We discuss the abundances of interstellar CH, CH+, and CN inthe Magellanic Clouds, derived from spectra of seven SMC and 13 LMCstars obtained (mostly) with the VLT UVES. CH and/or CH+ havenow been detected toward three SMC and nine LMC stars; CN is detectedtoward Sk 143 (SMC) and Sk -67 2 (LMC). These data represent nearly allthe optical detections of these molecular species in interstellar mediabeyond the Milky Way. In the LMC, the CH/H2 ratio iscomparable to that found for diffuse Galactic molecular clouds in foursight lines but is lower by factors of 2.5-4.0 in two others. In theSMC, the CH/H2 ratio is comparable to the local Galacticvalue in one sight line but is lower by factors of 10-15 in two others.The abundance of CH in the Magellanic Clouds thus appears to depend onlocal physical conditions and not just on metallicity. In both the SMCand the LMC, the observed relationships between the column density of CHand those of CN, CH+, Na I, and K I are generally consistentwith the trends observed in our Galaxy.Using existing data for the rotational populations of H2 inthese sight lines, we estimate temperatures, radiation field strengths,and local hydrogen densities for the diffuse molecular gas. The inferredtemperatures range from about 45 to 90 K, the radiation fields rangefrom about 1 to 900 times the typical local Galactic field, and thedensities (in most cases) lie between 100 and 600 cm-3.Densities estimated from the observed N(CH), under the assumption thatCH is produced via steady state gas-phase reactions, are considerablyhigher than those derived from H2. Much better agreement isfound by assuming that the CH is made via the (still undetermined)process(es) responsible for the observed CH+. A significantfraction of the CH and CH+ in diffuse molecular material inthe SMC and LMC may be produced in photon-dominated regions. Theexcitation temperature obtained from the populations of the two lowestCN rotational levels toward Sk -67 2 is quite consistent with thetemperature of the cosmic microwave background radiation measured withCOBE.Toward most of our targets, the UVES spectra also reveal absorption atvelocities corresponding to the Magellanic Clouds ISM from several ofthe strongest of the diffuse interstellar bands (DIBs; at 5780, 5797,and 6284 Å). On average, the three DIBs are weaker by factors of7-9 (LMC) and about 20 (SMC), compared to those typically observed inGalactic sight lines with similar N(H I), presumably due to the lowermetallicities and stronger radiation fields in the LMC and SMC. Thethree DIBs are also weaker (on average, but with some exceptions), byfactors of order 2-6, relative to E(B-V), N(Na I), and N(K I) in theMagellanic Clouds. The detection of several of the so-calledC2 DIBs toward Sk 143 and Sk -67 2 with strengths similar tothose in comparable Galactic sight lines, however, indicates that nosingle, uniform scaling factor (e.g., one related to metallicity)applies to all DIBs (or for all sight lines) in the Magellanic Clouds.Based on observations collected at the European Southern Observatory,Chile, under programs 67.C-0281, 70.D-0164, 72.C-0064, 72.C-0682, and74.D-0109.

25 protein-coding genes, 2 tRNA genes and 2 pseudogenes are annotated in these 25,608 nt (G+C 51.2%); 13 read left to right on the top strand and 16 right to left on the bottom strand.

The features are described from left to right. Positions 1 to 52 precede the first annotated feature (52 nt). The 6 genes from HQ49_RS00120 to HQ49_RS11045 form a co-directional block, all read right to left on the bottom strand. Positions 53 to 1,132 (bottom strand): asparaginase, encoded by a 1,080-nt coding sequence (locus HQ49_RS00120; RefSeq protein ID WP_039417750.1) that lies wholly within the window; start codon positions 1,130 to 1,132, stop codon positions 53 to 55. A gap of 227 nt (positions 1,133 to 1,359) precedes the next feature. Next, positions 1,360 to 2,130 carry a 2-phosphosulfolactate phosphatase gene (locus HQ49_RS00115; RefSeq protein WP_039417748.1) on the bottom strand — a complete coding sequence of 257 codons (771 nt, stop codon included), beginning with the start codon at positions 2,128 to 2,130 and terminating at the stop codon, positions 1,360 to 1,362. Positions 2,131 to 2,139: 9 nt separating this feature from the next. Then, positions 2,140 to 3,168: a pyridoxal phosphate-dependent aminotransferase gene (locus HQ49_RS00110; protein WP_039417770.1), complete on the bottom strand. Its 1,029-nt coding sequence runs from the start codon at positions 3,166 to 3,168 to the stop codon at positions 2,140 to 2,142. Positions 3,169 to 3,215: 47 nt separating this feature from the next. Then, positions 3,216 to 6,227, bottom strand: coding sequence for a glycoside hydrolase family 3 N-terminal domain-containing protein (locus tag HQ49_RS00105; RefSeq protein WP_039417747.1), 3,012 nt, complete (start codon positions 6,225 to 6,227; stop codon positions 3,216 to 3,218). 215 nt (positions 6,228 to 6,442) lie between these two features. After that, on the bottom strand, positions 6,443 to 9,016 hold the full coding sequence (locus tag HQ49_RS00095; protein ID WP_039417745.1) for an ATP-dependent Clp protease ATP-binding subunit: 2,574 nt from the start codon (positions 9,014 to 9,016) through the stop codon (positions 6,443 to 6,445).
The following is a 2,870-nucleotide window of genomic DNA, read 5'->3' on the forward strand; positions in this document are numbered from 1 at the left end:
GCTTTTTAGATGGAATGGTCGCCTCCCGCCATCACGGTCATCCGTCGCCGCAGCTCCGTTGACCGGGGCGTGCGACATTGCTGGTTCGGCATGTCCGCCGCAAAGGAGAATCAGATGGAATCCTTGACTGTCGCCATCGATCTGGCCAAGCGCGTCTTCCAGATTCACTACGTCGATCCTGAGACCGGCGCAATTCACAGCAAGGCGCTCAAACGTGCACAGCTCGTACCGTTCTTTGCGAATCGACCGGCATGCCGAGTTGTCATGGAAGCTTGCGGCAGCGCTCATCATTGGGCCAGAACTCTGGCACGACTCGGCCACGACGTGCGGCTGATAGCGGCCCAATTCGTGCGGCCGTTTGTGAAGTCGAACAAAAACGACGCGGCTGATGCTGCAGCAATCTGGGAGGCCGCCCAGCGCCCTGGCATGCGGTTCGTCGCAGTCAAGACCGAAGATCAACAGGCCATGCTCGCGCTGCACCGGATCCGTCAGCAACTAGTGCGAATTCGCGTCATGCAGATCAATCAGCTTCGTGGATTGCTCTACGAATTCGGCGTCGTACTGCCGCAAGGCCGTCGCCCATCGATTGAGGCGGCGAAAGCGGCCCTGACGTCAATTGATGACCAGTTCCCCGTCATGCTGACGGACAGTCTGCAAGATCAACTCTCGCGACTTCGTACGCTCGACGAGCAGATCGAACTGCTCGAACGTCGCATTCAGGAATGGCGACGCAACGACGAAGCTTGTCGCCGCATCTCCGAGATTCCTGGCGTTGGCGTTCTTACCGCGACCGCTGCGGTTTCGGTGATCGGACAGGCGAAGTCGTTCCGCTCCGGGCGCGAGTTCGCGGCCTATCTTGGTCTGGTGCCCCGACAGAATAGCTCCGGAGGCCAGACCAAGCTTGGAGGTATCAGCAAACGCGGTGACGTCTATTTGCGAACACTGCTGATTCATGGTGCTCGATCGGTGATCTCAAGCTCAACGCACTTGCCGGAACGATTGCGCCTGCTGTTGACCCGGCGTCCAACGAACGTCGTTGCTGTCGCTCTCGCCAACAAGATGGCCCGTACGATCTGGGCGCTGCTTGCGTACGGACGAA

|Chandra Study of the Cepheus B Star-forming Region: Stellar Populations and the Initial Mass Function|